Cutting and pasting from WordPerfect (or elsewhere)

We've all done it -- there's already a WordPerfect (or even Word) document that you need some text out of (a letter addressee, a section out of a brief, whatever), so you decide to cut-and-paste from WordPerfect into your current Word document.

And the formatting in your Word document goes totally ... WAAAAAAHHHH!

Here's how to avoid that:


  • Select and copy the section from WordPerfect as you normally would (either with your mouse or keyboard).
  • On the Home tab, click Paste, then hover your mouse over each option (depending on how/whether the text you copied is formatted, you may not see all three options) to see a preview (circled in green in the illustrations below) of how your text will be pasted in:
Paste text with source formatting intact
Paste text and merge formatting
  • You can also click Paste Special as shown above to get a dialog box with additional choices (which, again, will vary depending on the formatting embedded in your source text):

Keep in mind that, if you had any special formatting turned on for any of the originating text (such as italicized case names), you'll need to manually restore that in the resulting document.

But it's a small price to pay sometimes for not having to diagnose formatting issues that pasting one word processing format into another can cause!

Setting better pasting options

If you find yourself choosing the same paste option repeatedly, why not make it your default? Go back to the Paste button, but this time choose Set Default Paste:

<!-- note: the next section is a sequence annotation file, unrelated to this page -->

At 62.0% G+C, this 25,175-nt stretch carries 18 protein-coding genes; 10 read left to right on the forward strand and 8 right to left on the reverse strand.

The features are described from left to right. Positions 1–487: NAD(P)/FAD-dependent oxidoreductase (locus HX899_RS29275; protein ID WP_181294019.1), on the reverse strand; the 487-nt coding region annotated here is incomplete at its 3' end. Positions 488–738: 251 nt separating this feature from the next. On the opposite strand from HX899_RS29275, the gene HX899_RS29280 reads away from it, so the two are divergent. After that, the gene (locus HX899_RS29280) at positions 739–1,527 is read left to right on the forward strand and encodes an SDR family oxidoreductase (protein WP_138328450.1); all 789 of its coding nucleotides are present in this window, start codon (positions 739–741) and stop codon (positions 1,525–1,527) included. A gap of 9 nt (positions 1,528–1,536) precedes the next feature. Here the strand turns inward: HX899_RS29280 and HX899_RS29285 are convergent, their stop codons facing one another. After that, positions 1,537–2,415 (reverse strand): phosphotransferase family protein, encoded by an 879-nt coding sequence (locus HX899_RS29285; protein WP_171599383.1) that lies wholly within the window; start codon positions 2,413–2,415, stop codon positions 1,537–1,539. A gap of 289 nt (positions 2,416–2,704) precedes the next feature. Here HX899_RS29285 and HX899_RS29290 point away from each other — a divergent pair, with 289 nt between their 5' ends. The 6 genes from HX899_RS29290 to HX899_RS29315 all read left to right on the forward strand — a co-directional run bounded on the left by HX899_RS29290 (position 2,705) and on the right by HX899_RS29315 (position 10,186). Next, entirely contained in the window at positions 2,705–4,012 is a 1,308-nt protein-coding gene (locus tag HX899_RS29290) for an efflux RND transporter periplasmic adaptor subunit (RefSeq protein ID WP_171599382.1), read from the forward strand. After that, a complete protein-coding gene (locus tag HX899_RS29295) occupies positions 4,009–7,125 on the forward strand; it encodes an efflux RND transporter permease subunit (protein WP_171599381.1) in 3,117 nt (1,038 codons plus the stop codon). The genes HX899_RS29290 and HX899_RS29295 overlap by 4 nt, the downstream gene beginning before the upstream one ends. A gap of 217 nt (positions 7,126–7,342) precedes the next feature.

Word will take you directly to the place in the Options dialog box where you can set your preferences. Here are the ones I recommend:

Just so you know, here are the other options you can choose:

Download this tutorial to prevent paste disasters in your Word documents!

Like your grandmother used to say, an ounce of prevention is worth a pound of cure. The key to preventing many paste disasters is in Word Options settings. Plus, I'll also show you how to use the Format Painter button to quickly copy desired formatting from one paragraph to another so you can fix any "oopsies" already in your document.

Insert Content Template or Symbol

Bonus tip: Getting rid of that Paste Options button

Also, see that checkbox in the illustration above labeled "Show Paste Options button when content is pasted"? If you find this little box annoying:

... just uncheck that box, and you'll never see it again.

Share this tip!

About the Author

I spend an inordinate amount of my time playing with computers and attempting to explain technology to lawyers and law office staff. It's not always easy, but someone's got to do it.

Leave a Reply 10 comments

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Diane Compton Reply

The majority of my cut & pasting from one document to another is most efficiently handled as follows:

Select source text to be copied (FROM)
Ctrl+C (Copy)
Place cursor iwhere you want to insert the text in the destination document (TO)
Ctrl+Alt+V, u, u, ENTER

The text being inserted will acquire the destination paragraph’s attributes. Character formatting from the SOURCE text will be lost; however, as Deborah stated in her post, it’s a small price to pay.

    Deborah Savadra Reply

    Yeah, I’ve often used Paste Special (which I always did with ALT-E, S, U, U, so I’ll have to remember the CTRL-ALT-V trick) in that way. The great thing is, there are a lot of different ways to accomplish the same end result in Word.

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Hector Perez Reply


I am trying to delete portions of a motion; however, when I highlight the portions that I desire to delete, the numbers on the left hand side of the pleading paper are highlighted as well. If I try and delete the portion, the numbers are also deleted. How can I delete the portion I want to delete without deleting the numbers?

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